Co-coaching is a more structured form of career change help than just having a Career Change Buddy.
You and your co-coach will need to make a commitment to meeting regularly to support one another.
But if you have found a friend or colleague who is also serious about changing careers, then why not give co-coaching a try?
There are no set rules for this. Career change help can come from many sources. It could be a friend who you know well. It could be a work mate from your current or from a previous job.
It could even be someone you have met through networking – co-coaching could be the way that you help one another.
You may want to think carefully about using a close family member – they are sometimes just too close, and the outcomes of the changes you want may be too closely intertwined for successful co-coaching.
But what really matters is that the person you choose is equally committed to making a career change and they are willing to meet with you at regular intervals.
It is important that you make your meetings more than just a chat over a cup of coffee. Offering each other career change help is a serious matter. Treat them as mini business meetings. You should agree the following:
The key to successful co-coaching and offering real career change help is careful and attentive listening.
You take turns to be coach and coachee for half the session, then swop over. While you are coach, your task is to focus all your attention on the coachee and his/her issues. Ask them questions (see below) about their career change goal and about their progress towards it.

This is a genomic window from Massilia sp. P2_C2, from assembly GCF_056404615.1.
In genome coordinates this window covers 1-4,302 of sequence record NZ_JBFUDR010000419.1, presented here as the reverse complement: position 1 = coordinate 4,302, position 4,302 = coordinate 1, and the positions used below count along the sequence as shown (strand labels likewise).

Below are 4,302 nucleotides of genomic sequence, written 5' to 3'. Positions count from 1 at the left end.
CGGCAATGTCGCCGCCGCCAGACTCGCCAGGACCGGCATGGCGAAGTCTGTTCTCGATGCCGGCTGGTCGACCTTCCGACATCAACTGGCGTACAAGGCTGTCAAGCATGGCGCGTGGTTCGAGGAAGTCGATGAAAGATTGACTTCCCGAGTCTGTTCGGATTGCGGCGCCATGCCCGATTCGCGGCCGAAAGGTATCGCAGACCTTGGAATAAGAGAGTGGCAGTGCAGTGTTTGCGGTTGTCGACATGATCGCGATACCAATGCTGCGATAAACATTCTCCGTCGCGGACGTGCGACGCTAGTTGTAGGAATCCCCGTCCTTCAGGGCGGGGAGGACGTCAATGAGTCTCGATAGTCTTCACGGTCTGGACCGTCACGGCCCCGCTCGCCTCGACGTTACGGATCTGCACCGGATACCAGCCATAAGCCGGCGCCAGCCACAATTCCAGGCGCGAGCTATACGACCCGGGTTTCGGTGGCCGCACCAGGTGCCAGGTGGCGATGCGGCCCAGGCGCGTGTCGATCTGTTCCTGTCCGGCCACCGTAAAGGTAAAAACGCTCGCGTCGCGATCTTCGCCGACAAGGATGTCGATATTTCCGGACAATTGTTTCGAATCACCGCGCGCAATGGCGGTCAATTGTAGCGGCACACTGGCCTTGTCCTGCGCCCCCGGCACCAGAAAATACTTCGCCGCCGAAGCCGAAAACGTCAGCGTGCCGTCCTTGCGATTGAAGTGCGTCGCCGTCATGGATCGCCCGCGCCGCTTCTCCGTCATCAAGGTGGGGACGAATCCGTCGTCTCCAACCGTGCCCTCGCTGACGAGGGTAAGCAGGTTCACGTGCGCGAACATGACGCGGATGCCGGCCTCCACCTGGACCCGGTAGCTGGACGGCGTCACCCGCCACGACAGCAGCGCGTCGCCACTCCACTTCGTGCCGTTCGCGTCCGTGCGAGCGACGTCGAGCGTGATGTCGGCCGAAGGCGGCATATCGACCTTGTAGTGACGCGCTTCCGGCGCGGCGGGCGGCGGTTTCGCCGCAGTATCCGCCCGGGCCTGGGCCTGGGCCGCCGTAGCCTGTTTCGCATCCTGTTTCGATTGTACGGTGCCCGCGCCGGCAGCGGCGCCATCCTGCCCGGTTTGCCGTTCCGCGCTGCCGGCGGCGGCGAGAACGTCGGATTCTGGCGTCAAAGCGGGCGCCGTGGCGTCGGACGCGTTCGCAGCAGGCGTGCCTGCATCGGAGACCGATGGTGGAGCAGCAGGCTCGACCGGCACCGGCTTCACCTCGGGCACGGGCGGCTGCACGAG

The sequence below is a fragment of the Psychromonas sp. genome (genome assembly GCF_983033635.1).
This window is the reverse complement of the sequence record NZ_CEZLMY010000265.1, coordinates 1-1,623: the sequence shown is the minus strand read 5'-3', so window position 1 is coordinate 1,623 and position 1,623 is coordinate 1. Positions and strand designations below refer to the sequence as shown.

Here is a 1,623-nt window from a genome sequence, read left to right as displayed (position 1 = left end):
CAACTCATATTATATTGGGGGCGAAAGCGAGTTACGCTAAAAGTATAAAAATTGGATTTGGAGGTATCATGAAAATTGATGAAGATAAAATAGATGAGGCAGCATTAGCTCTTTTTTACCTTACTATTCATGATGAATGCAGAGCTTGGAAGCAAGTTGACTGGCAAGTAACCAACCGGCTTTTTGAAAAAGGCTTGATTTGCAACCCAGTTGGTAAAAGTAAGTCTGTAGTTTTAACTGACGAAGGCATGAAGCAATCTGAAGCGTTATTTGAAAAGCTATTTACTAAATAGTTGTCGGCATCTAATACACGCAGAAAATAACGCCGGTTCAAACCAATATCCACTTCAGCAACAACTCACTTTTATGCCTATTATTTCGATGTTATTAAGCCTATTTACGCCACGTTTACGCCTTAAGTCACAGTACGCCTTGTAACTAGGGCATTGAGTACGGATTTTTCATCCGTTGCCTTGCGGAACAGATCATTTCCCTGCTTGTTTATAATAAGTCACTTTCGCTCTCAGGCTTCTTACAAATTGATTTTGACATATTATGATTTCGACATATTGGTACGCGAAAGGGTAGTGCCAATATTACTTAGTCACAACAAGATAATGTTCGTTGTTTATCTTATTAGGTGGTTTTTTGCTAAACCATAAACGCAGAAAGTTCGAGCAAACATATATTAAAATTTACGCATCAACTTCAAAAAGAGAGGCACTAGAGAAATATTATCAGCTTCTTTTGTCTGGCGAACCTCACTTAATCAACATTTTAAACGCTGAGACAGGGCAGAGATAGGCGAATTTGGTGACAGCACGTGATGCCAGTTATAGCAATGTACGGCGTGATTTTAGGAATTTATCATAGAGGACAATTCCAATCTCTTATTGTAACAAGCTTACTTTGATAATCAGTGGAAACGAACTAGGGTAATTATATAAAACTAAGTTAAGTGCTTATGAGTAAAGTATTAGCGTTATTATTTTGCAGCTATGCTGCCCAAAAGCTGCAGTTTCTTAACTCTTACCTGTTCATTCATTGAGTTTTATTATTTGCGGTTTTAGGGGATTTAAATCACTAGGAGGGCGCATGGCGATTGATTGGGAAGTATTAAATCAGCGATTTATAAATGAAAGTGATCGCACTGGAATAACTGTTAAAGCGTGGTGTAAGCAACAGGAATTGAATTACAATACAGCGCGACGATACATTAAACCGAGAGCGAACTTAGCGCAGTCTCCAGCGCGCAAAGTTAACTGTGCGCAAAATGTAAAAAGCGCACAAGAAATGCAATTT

Try to avoid telling them what to do or giving them advice. It is best to help them to find solutions that will work for them.
Also be careful about straying into very personal territory. Agree with your coaching partner that you may ask them about personal matters if they seem to be affecting their progress, but that they have permission to say 'I don't want to talk about that' if they so choose.
Keep the focus positive and directed towards solutions to the current situation and on future goals. The focus should also be on them and what they can do, not on trying to 'fix' other people who neither of you can influence.
Here is a selection of questions to get you started.
If you are brainstorming options, keep asking 'what else?' It is amazing what ideas people can come up with if you just push them a little!
It is important that you always end the session agreeing what the next step will be in each other's action plan. The purpose of co-coaching is change and that means doing something, not just talking about it. However small, however slow, there needs to be forward movement, so make sure you agree a specific action with a deadline by which it will be done.
And don't forget to celebrate the progress you both make along the way.
Co-coaching can be really useful if you are planning a career change. Help from someone who is equally committed will keep you both focused and on target. Why not try it?
Now you have found out about getting some support, why not move on with your career change plans. You could take a look at:
Reviewing your current situation and finding out what you can learn from it. Read more…
Working out what you have to offer – your skills, values and interests.Read more…
Exploring you career personality. Find out how your personal preferences affect your career choices. Read more…
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